Celebrating the Chopin Year 2010 is a time of many important cultural events. One of the key investments is the opening of a new museum exhibition of Fryderyk Chopin.
Works on rebuilding the old premises of the museum have been carried out since 2005. The institution is dedicated to collecting memorabilia of Fryderyk Chopin, for many years located in the historic Ostrogski Palace at 1, Okólnik Street in Warsaw. Its redevelopment has completely changed the nature of the previous Museum.
As a result of this metamorphosis particular care has been taken to preserve the relation with a long tradition of the institution. At the same time the Museum has gained a new identity as an institution to meet the needs of viewers, depending on their individual needs based on the various collections of artifacts, the results of the latest scientific research and artistic activity.
The biggest world collection of items related to Fryderyk Chopin, includes musical manuscripts, printed scores, Chopin correspondence, personal items (cufflinks, diaries etc.), iconography, as well as biographical works about him and critical commentaries on his compositions and his reception as a composer.
The architectural reconstruction project was prepared by the Grzegory & Partnerzy Architekci Studio. New concept of functional museum was designed after the technical expertise and gathering the necessary documentation. The project aimed at increasing the working space of the museum (managed to increase by 90%) and the construction of a new concert hall.
The project presented by the firm Migliore+Servetto Architetti Associati, belonging to two Italian architects Ico Migliore and Mara Servetto turned out to be the best. Their company deals with the architectural designs of buildings and interiors as well as implementing the concept of interactive exhibition for Museums and Institutions.
The investment is financed by the Ministry of Culture and National Heritage, Operational Program Infrastructure and Environment. The Fryderyk Chopin Institute cares about the content of the Chopin Museum. The Chopin Museum is the focal point of the Chopin Year celebrations in 2010 and also the most important national institution of the memory of a great Composer.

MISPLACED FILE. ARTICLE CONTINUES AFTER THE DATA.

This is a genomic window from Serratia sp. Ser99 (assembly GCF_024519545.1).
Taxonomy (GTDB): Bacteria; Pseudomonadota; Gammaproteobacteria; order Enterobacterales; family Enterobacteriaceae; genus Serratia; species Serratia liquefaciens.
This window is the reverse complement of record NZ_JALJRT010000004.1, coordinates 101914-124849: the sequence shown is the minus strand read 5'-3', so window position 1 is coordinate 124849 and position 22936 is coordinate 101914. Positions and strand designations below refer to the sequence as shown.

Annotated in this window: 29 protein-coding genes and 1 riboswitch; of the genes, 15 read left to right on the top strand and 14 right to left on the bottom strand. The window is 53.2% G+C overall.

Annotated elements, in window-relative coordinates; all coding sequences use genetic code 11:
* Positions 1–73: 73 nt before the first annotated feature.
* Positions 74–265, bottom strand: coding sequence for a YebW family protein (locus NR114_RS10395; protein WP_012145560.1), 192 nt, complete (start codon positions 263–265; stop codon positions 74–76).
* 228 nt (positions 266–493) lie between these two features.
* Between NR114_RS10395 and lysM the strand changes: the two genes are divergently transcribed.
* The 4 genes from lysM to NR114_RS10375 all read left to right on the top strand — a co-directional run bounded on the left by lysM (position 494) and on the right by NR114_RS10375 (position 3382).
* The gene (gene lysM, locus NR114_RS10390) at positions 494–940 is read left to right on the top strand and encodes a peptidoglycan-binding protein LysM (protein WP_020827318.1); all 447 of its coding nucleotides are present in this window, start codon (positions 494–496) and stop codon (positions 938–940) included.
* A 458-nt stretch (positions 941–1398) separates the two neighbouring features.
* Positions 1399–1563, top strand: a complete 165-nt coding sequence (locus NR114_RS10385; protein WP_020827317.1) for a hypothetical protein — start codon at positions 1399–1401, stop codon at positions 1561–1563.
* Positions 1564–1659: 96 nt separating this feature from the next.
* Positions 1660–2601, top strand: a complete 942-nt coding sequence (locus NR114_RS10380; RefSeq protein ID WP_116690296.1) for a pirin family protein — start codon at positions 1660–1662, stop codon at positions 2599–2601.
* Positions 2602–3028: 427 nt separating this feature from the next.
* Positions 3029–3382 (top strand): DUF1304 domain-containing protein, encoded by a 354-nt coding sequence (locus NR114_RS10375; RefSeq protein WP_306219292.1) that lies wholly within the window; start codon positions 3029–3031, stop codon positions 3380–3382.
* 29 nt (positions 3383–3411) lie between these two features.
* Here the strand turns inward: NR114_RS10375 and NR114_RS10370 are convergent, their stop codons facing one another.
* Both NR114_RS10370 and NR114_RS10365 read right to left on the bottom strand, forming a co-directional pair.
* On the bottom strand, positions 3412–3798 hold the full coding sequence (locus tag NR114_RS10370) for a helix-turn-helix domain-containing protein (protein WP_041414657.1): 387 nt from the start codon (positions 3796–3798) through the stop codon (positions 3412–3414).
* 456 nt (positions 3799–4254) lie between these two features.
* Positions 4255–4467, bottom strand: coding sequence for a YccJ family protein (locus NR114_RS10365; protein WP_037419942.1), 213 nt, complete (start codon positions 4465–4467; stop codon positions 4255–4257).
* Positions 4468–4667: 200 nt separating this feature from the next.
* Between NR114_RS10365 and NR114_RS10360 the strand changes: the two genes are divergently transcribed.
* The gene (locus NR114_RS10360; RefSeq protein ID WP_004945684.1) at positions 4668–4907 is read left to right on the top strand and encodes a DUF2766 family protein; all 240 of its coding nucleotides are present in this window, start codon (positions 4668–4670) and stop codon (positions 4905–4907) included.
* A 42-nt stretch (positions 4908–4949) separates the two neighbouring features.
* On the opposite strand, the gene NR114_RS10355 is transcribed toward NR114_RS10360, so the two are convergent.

“It is a difficult task that we wish to accomplish, due to the complexity and specificity of the theme itself,” said Alicja Knast, the Chopin Muzeum curator. “We are dealing with matter and the elusive intangibles that everyone receives in their own unique way: with music. Fryderyk Chopin and his work is, of course, in the center of our interest. The main question we set for us was how to show that wealth in an accurate, but also attractive way. Therefore, we do not limit ourselves to one medium; we will not only offer visitors with headphones. Also, there will be the sound installation with live concerts. We want the museum to be a universal, inspiring and thoughtful site, corresponding at the same time with the individual needs of the visitors.”
The innovation of the museum is mainly based on an individual approach to the viewer. Each guest receives a ticket made with the use of the RFID (Radio Frequency Identification) technology. Information about viewer’s preferences will be digitally encoded in the ticket. Depending on the person’s decision and needs the right profile tour will be chosen. The use of RFID technology allows customization of the audio-visual content, taking into account four levels of narrative: basic, advanced, for children and for the visually impaired. Each level will be presented in eight languages. An omnipresent ‘sounds cape’ which is based on its own scenario will go silent in the room documenting the composer’s death. With the use of the light and sound the elements of particular interest to the viewer will be exposed. Visitors will be able to choose one of eight languages, and one of the four tour profiles.
The exhibition is developed on the four stories of the palace, ranging from the basement. Each floor’s exhibition will be devoted to life and work of the composer from a different perspective. We'll see works by Chopin, his inspiration, the women in his life as well as the circumstances of the birth and death of the Composer.
The Museum focuses on individual reception. Its construction at the same time implies a kind of universality. The various components of exposure have been designed in such a way that everyone in the museum finds something for themselves: the school tours, artists as well as students seeking in-depth knowledge of manners and people of Chopin's era.
All these features allow the institution to break the stereotypical image of a “museum” as a dull, ‘dead’ exhibition. Interactivity, self-selection and an extremely wide range of information from different fields will allow the new Chopin Museum to be both the central to the Chopin’s Year celebrations and the National Memorial of Fryderyk Chopin.